A 90-year-old Ghanaian woman in the north of the country was lynched to death last week by a mob who had been convinced that frail and diminutive Akua Denteh was a witch.
According to local sources, Denteh was accused by a popular traditional priestess in the Savannah region of the country, who traced the misery and misfortune of a few people as well as the community to the nonagenarian. This followed a long-held suspicion by some youth in the community.
The ensuing mob justice after the priestess’ confirmation was as swift as it was merciless.
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A viral video of the lynching shows a small crowd that had circled the helpless old woman as she sat in the dirt. In the middle of the circle, those who were perhaps more incensed with Denteh’s alleged witchery – two visibly irate women in particular – beat her up, one of them, with a whip.
The video is only forty-five seconds long and does not include footage of what has been reported as the commitment of more people to beat Denteh up. But since the video came to light and drew the response of the police, many of the onlookers as well as those seen assaulting the old woman, have reportedly fled into hiding.
Ghana‘s president, Nana Akufo-Addo, has called the incident a “tragic act” that has “disfigured” the country’s image. A former head of state Jerry Rawlings has also called for a quick resolution to a “cruel and barbaric lynching”.
Social media platforms too, Facebook and Twitter specifically, have been awash with statements from individuals and organizations condemning Denteh’s murder. But perhaps, the sentiments of civil society, however well-intentioned, are at best, anodynic and polite.
A 2015 Global Attitudes Survey by the Pew Research Center found that about 90% of Ghanaians described themselves as religious, belonging to the Christianity, Islam, variants of the Eastern religions or traditional African faiths. But the belief in witchcraft, not argued by the Pew survey, is very rife regardless of one’s faith.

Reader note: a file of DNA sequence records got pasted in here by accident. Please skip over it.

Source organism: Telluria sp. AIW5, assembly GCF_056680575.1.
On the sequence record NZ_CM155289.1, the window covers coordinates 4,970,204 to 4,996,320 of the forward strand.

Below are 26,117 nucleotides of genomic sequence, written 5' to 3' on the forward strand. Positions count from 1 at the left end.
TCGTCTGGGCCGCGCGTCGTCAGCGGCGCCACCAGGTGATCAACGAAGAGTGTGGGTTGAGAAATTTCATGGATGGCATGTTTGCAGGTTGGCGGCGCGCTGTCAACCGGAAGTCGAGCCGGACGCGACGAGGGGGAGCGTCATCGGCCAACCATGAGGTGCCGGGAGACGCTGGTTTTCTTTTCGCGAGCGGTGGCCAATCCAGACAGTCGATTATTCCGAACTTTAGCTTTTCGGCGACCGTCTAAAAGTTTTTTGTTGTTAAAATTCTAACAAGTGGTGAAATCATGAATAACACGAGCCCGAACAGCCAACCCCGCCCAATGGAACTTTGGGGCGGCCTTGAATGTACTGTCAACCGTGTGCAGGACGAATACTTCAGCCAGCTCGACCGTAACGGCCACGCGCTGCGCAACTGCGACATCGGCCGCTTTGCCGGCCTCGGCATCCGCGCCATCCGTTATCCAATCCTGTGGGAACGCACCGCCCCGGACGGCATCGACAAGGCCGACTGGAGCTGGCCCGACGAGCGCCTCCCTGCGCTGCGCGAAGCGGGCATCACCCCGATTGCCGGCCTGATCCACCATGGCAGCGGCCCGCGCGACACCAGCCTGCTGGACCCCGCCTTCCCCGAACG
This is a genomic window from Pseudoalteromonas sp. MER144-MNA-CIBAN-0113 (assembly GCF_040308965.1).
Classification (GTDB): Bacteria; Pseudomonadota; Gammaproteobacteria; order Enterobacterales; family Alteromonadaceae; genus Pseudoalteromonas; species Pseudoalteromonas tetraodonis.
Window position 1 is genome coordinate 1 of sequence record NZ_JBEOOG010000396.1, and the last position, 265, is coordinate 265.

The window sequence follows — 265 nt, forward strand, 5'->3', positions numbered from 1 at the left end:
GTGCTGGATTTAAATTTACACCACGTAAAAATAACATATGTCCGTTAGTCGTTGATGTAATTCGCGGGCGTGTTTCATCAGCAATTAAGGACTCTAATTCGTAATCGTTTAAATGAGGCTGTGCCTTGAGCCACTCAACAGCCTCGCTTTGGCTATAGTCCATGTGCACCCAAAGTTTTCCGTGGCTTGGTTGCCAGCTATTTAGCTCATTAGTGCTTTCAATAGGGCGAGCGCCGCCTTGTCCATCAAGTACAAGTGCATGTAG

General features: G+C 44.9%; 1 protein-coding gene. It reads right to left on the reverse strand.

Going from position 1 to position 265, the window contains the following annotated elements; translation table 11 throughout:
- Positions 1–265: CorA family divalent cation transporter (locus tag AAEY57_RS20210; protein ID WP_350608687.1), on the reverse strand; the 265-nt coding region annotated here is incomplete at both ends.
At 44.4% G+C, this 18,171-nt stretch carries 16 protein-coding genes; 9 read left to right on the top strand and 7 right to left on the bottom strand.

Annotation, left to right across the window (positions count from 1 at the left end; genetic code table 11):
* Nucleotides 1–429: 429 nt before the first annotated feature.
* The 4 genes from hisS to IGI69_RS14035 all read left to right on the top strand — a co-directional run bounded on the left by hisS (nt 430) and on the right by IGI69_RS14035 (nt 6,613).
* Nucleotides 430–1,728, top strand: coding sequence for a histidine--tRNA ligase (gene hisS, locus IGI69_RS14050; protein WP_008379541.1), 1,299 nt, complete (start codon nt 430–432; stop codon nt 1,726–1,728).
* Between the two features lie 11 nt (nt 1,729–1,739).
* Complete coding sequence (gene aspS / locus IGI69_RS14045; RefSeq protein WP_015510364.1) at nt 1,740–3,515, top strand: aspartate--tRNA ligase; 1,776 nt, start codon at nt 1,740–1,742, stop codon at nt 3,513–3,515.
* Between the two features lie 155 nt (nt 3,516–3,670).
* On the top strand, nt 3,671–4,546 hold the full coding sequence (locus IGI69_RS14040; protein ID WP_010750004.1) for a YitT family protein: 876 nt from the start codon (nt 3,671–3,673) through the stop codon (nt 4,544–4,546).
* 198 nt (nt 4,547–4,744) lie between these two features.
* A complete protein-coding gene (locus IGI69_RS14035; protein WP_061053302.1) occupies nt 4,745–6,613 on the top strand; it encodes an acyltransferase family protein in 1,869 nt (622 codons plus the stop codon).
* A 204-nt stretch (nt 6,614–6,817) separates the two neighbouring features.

The pervasiveness of belief in witchcraft in Ghana can be seen through the popularity of the biggest movies produced by the country’s hugely-successful Kumawood (Kumasi Hollywood) industry. Since the 1980s too, Ghana has witnessed the astronomic proliferation of evangelical churches that market themselves as “solution centers” to spiritual problems.
Some of these churches are referred to as prayer camps where people are supposed to be delivered of demonic possessions. Apart from churches, some animistic believers in northern Ghana, not far from where Denteh was murdered, have witch camps, where older women are held on accusations of witchcraft, sometimes until their death.
The most famous of these camps, the Gambaga witch camp, has been studied by social scientists across the world.
However, much in the fashion of the Comtean sociological perspective, many educated Ghanaians seem to think that belief in witchcraft and hardcore spirituality is in the nature of the uneducated poor.
With what is already known about Ghanaian society, the lynching of Denteh seems like the ugly manifestation of serious neglected underlying tensions.